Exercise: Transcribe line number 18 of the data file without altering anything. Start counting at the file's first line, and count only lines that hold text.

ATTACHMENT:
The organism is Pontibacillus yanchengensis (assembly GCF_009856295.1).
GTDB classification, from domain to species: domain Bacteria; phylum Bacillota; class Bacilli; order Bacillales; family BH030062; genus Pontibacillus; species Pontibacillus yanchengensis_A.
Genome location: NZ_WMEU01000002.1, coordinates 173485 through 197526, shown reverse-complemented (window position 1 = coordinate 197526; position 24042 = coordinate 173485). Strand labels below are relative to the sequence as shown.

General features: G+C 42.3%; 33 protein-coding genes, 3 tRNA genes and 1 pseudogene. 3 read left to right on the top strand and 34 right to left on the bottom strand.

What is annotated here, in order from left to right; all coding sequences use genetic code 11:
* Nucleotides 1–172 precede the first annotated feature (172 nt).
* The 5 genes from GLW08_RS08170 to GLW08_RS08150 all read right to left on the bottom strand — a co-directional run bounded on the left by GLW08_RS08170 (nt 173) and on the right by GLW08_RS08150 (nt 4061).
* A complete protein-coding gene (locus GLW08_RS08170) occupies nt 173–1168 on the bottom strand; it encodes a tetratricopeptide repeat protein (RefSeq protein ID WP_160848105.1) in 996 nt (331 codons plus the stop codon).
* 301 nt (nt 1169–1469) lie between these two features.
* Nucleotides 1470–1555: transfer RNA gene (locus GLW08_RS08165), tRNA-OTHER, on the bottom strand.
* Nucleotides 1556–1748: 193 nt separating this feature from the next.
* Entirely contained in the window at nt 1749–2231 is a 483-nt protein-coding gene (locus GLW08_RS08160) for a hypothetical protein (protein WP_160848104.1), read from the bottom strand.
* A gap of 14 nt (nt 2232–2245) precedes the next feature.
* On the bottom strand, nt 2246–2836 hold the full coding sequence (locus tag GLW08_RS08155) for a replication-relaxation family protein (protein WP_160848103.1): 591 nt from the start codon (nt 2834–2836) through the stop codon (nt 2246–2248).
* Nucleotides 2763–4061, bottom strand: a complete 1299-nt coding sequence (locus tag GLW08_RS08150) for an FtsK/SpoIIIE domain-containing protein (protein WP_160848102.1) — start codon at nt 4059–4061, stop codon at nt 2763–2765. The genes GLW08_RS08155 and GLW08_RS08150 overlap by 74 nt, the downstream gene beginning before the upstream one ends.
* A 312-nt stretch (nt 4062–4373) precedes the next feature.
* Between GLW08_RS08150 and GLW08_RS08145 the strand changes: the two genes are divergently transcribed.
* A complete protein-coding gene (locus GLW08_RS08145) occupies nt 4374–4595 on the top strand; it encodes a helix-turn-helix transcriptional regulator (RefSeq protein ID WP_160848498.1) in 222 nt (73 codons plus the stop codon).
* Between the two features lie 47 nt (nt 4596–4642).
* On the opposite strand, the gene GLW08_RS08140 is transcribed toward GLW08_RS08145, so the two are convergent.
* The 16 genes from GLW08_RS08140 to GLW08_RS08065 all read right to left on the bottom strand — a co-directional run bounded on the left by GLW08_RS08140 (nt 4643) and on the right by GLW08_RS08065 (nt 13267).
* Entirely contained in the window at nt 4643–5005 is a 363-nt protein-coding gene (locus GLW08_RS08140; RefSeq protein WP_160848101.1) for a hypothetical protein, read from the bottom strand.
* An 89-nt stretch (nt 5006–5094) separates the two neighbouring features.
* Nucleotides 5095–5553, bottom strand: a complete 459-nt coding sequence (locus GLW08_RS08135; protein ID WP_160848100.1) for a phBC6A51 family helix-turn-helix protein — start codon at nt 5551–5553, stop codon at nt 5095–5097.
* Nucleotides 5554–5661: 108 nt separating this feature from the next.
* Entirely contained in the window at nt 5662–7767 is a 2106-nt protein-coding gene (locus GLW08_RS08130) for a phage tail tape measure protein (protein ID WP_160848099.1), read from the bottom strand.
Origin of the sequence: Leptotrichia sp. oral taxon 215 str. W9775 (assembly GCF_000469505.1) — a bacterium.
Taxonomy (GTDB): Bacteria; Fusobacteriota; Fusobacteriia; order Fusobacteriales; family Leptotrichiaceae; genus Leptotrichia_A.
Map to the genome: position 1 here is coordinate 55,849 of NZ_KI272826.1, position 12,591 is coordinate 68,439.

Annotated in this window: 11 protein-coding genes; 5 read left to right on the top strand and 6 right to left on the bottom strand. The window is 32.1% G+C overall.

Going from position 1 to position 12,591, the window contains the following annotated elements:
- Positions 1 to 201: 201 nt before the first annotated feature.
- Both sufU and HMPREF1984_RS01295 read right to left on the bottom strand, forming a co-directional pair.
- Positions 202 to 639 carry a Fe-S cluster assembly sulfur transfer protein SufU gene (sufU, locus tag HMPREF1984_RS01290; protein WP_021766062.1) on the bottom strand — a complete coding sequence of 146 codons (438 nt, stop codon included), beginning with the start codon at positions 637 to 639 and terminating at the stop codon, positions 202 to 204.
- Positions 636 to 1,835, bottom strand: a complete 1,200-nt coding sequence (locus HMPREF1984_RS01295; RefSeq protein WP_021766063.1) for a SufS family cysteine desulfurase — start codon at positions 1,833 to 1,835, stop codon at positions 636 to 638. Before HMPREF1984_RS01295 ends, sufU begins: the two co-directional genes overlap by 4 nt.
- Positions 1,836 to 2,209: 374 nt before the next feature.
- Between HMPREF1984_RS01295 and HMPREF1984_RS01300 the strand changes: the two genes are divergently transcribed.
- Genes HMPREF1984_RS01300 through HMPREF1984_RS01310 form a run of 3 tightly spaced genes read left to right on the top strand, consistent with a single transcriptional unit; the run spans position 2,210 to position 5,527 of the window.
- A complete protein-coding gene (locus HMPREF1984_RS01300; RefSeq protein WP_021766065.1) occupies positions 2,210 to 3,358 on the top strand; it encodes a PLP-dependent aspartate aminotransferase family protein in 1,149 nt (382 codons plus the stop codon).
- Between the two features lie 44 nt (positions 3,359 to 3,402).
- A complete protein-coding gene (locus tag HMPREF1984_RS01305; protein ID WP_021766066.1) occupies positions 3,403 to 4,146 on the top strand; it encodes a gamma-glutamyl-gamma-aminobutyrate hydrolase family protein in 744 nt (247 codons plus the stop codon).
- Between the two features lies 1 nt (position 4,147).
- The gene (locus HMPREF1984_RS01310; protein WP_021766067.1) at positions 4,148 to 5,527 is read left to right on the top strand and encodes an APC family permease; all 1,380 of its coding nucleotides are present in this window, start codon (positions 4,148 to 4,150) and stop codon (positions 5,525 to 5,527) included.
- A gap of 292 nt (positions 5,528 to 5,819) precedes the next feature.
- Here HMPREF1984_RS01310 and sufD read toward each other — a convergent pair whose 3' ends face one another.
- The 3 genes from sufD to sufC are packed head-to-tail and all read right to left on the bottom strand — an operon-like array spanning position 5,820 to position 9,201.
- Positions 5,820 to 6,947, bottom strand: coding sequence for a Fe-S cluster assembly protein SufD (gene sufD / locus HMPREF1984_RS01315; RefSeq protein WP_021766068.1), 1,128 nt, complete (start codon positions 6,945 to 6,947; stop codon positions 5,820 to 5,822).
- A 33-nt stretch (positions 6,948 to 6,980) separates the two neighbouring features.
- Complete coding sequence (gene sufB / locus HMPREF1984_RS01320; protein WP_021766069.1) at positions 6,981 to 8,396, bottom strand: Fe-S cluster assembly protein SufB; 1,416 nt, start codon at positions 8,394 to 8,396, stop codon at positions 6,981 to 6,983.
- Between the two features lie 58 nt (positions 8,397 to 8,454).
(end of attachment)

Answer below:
* A complete protein-coding gene (locus GLW08_RS08145) occupies nt 4374–4595 on the top strand; it encodes a helix-turn-helix transcriptional regulator (RefSeq protein ID WP_160848498.1) in 222 nt (73 codons plus the stop codon).